As any job-seeker over the last year can tell you, there comes a point when you hit a wall. For those who are out of work, there is usually a burst of activity in the first few weeks as networks are built up and resumes are updated. Then, by around the third month or so, fatigue begins to set in. After the inevitable dead ends and politely worded rejection e-mails, it begins to sink in that the average time it takes to find a new job in this economy is about six months–and you’re only halfway there.
But another truth about searching for jobs is that confidence is everything in this game. If you don’t believe you’re ever going to get a job, no one is going to want to take a chance on hiring you. Giving in to the depression some people feel after an extended job search will only guarantee that your unemployment will continue.
To help keep up this sometimes difficult balancing act, author Sandra Naiman, a career consultant and executive coach, has come up with a list of tips to ensure that your mind is in the right place as you build new work relationships. Naiman’s new book, “The High Achiever’s Secret Codebook,” from Jist Publishing, shows you how a positive attitude can lead to further success in your career. “The key is to engage in activities that provide self-satisfaction and build self-esteem,” she says.
Here are some of Naiman’s suggestions for staying focused and positive while you search:
* Do things that make you feel good about yourself. Take a long look in the mirror and ask yourself, “What is it about me that makes me good at what I do?” Make a list of your favorite qualities, such as sense of humor or compassion, Naiman says, and find ways to make use of those skills and characteristics. For example, she says, if you’re a true planner, organize a book drive at your child’s school. If you have a gift for empathizing, volunteer to work with families of patients in a hospital waiting room.
* Aim for tangible results. Because many job search activities can leave you hanging around, waiting for responses, try to do something each day that leads to a measurable outcome. After you’ve made your daily contacts, try organizing your office, cleaning out the garage or doing other home improvement projects, Naiman says. Perhaps you could write entries for a neighborhood newsletter or enter your thoughts about your job search on a blog. “Make sure that, at the end of each day, you can point to something you accomplished,” she says.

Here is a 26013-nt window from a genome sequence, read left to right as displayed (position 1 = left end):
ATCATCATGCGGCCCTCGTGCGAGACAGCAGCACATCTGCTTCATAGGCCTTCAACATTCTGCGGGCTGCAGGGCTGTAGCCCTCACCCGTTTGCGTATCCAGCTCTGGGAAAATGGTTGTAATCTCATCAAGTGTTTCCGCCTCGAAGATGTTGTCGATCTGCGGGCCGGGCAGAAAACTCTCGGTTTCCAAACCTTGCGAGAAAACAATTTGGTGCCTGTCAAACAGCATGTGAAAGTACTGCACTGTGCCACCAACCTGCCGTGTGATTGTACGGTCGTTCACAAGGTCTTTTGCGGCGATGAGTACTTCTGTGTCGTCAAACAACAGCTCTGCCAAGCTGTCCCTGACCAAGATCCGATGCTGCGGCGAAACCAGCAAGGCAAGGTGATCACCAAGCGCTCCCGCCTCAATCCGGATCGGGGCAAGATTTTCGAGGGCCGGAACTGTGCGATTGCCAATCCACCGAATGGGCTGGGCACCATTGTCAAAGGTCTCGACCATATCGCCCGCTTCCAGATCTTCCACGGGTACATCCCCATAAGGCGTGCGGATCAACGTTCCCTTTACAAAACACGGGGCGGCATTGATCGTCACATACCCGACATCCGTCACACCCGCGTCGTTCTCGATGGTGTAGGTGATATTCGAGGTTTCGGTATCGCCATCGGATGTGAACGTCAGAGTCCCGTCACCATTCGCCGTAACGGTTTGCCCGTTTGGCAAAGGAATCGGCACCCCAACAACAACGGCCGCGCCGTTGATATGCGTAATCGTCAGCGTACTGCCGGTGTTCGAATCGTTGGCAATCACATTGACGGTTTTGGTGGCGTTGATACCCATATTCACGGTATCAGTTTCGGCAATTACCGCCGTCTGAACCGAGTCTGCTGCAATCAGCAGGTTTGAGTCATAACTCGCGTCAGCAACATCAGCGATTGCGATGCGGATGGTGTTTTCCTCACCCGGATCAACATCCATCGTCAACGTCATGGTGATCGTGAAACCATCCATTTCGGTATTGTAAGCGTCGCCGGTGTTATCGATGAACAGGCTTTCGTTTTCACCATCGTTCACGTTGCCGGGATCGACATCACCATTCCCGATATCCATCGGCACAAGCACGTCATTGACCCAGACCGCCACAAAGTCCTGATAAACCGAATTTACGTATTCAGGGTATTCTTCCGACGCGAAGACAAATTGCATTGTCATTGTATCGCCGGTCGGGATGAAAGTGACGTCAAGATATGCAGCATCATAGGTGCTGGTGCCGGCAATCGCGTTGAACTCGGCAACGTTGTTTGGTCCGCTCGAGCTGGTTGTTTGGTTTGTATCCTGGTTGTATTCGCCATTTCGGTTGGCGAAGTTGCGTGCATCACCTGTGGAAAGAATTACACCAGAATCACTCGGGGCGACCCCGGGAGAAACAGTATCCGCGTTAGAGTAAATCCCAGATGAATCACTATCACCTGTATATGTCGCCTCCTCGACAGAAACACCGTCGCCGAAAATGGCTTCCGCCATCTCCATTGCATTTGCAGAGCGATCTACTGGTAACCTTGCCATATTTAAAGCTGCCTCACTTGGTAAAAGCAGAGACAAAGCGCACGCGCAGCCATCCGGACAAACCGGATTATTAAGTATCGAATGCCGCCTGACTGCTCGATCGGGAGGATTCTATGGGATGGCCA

* Surround yourself with supportive people. Sometimes your mood can be altered by the company you keep. If many of your acquaintances are “glass-half-empty” people, who constantly bemoan the state of the economy, don’t allow them to drain your energy, she says. Identify those friends and colleagues who have confidence in you and who can help build up your own all-important self-confidence.
* Reward yourself. Each day, the brain needs to download the stress that builds up. Be sure to take some time to unwind with a good book, a soak in the tub or some other soothing activity. “Pride yourself on the things you accomplished that day, rather than waiting for results before you celebrate what you’ve done,” she adds. “The latter usually doesn’t come as quickly as you would wish.”
* Don’t hide your feelings. It’s one thing to be optimistic; it’s quite another to blind yourself with an unrealistic, Pollyanna attitude. Since we all can’t be upbeat 24/7, “give yourself permission” to have an occasional bad day, Naiman says. “If you diligently follow the above suggestions, you can count on tomorrow to be better,” she adds.
For more information on “The High Achiever’s Secret Codebook,” contact the Jist Publishing Web site.
By Randy Woods
August 27, 2009